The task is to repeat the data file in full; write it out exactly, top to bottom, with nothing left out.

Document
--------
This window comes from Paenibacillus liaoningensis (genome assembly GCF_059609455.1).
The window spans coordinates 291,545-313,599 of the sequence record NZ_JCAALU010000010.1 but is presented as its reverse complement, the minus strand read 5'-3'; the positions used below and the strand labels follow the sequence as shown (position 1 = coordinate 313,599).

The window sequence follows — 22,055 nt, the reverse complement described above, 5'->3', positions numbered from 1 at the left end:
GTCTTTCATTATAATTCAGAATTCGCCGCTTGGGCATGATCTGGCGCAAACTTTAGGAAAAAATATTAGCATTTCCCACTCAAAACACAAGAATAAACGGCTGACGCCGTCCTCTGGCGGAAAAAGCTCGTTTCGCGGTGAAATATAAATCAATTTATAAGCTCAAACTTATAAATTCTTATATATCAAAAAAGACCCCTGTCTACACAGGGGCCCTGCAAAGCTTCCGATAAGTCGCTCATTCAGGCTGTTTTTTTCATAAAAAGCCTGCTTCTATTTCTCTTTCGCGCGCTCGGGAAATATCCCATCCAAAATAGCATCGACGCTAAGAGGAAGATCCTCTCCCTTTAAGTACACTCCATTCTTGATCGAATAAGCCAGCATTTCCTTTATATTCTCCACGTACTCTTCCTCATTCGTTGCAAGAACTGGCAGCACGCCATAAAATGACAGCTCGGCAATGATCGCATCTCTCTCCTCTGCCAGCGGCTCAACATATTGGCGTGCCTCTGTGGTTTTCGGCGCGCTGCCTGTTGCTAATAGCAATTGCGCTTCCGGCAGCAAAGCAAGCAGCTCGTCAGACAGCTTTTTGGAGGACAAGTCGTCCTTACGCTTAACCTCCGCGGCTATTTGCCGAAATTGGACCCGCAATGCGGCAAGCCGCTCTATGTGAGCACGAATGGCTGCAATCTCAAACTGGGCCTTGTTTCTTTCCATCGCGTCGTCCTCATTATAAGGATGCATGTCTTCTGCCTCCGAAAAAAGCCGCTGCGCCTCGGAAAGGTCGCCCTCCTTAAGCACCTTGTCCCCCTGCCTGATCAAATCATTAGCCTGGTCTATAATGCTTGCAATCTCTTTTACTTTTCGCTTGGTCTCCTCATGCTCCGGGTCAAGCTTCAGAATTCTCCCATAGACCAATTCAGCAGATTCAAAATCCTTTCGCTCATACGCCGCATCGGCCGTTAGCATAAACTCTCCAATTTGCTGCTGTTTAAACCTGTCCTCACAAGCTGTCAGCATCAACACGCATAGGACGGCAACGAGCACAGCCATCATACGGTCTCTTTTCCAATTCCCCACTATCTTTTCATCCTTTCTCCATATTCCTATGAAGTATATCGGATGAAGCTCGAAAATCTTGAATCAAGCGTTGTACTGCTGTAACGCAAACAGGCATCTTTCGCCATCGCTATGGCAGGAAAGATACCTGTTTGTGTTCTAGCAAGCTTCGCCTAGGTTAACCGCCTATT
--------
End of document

This window comes from Paenibacillus liaoningensis (genome assembly GCF_059609455.1).
The window spans coordinates 291,545-313,599 of the sequence record NZ_JCAALU010000010.1 but is presented as its reverse complement, the minus strand read 5'-3'; the positions used below and the strand labels follow the sequence as shown (position 1 = coordinate 313,599).

The window sequence follows — 22,055 nt, the reverse complement described above, 5'->3', positions numbered from 1 at the left end:
GTCTTTCATTATAATTCAGAATTCGCCGCTTGGGCATGATCTGGCGCAAACTTTAGGAAAAAATATTAGCATTTCCCACTCAAAACACAAGAATAAACGGCTGACGCCGTCCTCTGGCGGAAAAAGCTCGTTTCGCGGTGAAATATAAATCAATTTATAAGCTCAAACTTATAAATTCTTATATATCAAAAAAGACCCCTGTCTACACAGGGGCCCTGCAAAGCTTCCGATAAGTCGCTCATTCAGGCTGTTTTTTTCATAAAAAGCCTGCTTCTATTTCTCTTTCGCGCGCTCGGGAAATATCCCATCCAAAATAGCATCGACGCTAAGAGGAAGATCCTCTCCCTTTAAGTACACTCCATTCTTGATCGAATAAGCCAGCATTTCCTTTATATTCTCCACGTACTCTTCCTCATTCGTTGCAAGAACTGGCAGCACGCCATAAAATGACAGCTCGGCAATGATCGCATCTCTCTCCTCTGCCAGCGGCTCAACATATTGGCGTGCCTCTGTGGTTTTCGGCGCGCTGCCTGTTGCTAATAGCAATTGCGCTTCCGGCAGCAAAGCAAGCAGCTCGTCAGACAGCTTTTTGGAGGACAAGTCGTCCTTACGCTTAACCTCCGCGGCTATTTGCCGAAATTGGACCCGCAATGCGGCAAGCCGCTCTATGTGAGCACGAATGGCTGCAATCTCAAACTGGGCCTTGTTTCTTTCCATCGCGTCGTCCTCATTATAAGGATGCATGTCTTCTGCCTCCGAAAAAAGCCGCTGCGCCTCGGAAAGGTCGCCCTCCTTAAGCACCTTGTCCCCCTGCCTGATCAAATCATTAGCCTGGTCTATAATGCTTGCAATCTCTTTTACTTTTCGCTTGGTCTCCTCATGCTCCGGGTCAAGCTTCAGAATTCTCCCATAGACCAATTCAGCAGATTCAAAATCCTTTCGCTCATACGCCGCATCGGCCGTTAGCATAAACTCTCCAATTTGCTGCTGTTTAAACCTGTCCTCACAAGCTGTCAGCATCAACACGCATAGGACGGCAACGAGCACAGCCATCATACGGTCTCTTTTCCAATTCCCCACTATCTTTTCATCCTTTCTCCATATTCCTATGAAGTATATCGGATGAAGCTCGAAAATCTTGAATCAAGCGTTGTACTGCTGTAACGCAAACAGGCATCTTTCGCCATCGCTATGGCAGGAAAGATACCTGTTTGTGTTCTAGCAAGCTTCGCCTAGGTTAACCGCCTATT